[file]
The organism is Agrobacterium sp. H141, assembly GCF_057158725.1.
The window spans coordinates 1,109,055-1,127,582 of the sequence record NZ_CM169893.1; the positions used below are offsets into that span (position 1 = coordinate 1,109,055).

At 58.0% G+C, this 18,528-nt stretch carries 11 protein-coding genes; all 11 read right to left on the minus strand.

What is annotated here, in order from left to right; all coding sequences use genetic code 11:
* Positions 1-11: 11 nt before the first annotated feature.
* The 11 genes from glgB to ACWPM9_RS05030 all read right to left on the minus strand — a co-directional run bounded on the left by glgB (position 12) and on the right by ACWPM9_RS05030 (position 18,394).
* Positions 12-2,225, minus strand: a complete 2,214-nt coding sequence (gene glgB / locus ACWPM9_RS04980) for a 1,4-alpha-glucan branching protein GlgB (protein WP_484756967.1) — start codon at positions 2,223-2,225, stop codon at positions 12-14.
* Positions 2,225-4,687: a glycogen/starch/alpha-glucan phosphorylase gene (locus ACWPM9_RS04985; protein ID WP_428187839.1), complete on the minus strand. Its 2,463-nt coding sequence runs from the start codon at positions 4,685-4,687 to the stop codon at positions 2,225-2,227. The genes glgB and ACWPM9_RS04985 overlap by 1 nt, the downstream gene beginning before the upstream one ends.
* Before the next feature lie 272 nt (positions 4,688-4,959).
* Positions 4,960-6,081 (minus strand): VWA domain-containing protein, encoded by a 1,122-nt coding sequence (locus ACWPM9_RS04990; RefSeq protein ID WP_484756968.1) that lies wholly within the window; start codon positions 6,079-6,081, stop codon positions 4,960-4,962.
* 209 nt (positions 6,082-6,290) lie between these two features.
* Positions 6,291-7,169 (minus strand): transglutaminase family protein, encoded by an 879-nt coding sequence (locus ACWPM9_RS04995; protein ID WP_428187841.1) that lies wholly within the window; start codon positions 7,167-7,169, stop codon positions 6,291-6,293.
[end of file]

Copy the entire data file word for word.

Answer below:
The organism is Agrobacterium sp. H141, assembly GCF_057158725.1.
The window spans coordinates 1,109,055-1,127,582 of the sequence record NZ_CM169893.1; the positions used below are offsets into that span (position 1 = coordinate 1,109,055).

At 58.0% G+C, this 18,528-nt stretch carries 11 protein-coding genes; all 11 read right to left on the minus strand.

What is annotated here, in order from left to right; all coding sequences use genetic code 11:
* Positions 1-11: 11 nt before the first annotated feature.
* The 11 genes from glgB to ACWPM9_RS05030 all read right to left on the minus strand — a co-directional run bounded on the left by glgB (position 12) and on the right by ACWPM9_RS05030 (position 18,394).
* Positions 12-2,225, minus strand: a complete 2,214-nt coding sequence (gene glgB / locus ACWPM9_RS04980) for a 1,4-alpha-glucan branching protein GlgB (protein WP_484756967.1) — start codon at positions 2,223-2,225, stop codon at positions 12-14.
* Positions 2,225-4,687: a glycogen/starch/alpha-glucan phosphorylase gene (locus ACWPM9_RS04985; protein ID WP_428187839.1), complete on the minus strand. Its 2,463-nt coding sequence runs from the start codon at positions 4,685-4,687 to the stop codon at positions 2,225-2,227. The genes glgB and ACWPM9_RS04985 overlap by 1 nt, the downstream gene beginning before the upstream one ends.
* Before the next feature lie 272 nt (positions 4,688-4,959).
* Positions 4,960-6,081 (minus strand): VWA domain-containing protein, encoded by a 1,122-nt coding sequence (locus ACWPM9_RS04990; RefSeq protein ID WP_484756968.1) that lies wholly within the window; start codon positions 6,079-6,081, stop codon positions 4,960-4,962.
* 209 nt (positions 6,082-6,290) lie between these two features.
* Positions 6,291-7,169 (minus strand): transglutaminase family protein, encoded by an 879-nt coding sequence (locus ACWPM9_RS04995; protein ID WP_428187841.1) that lies wholly within the window; start codon positions 7,167-7,169, stop codon positions 6,291-6,293.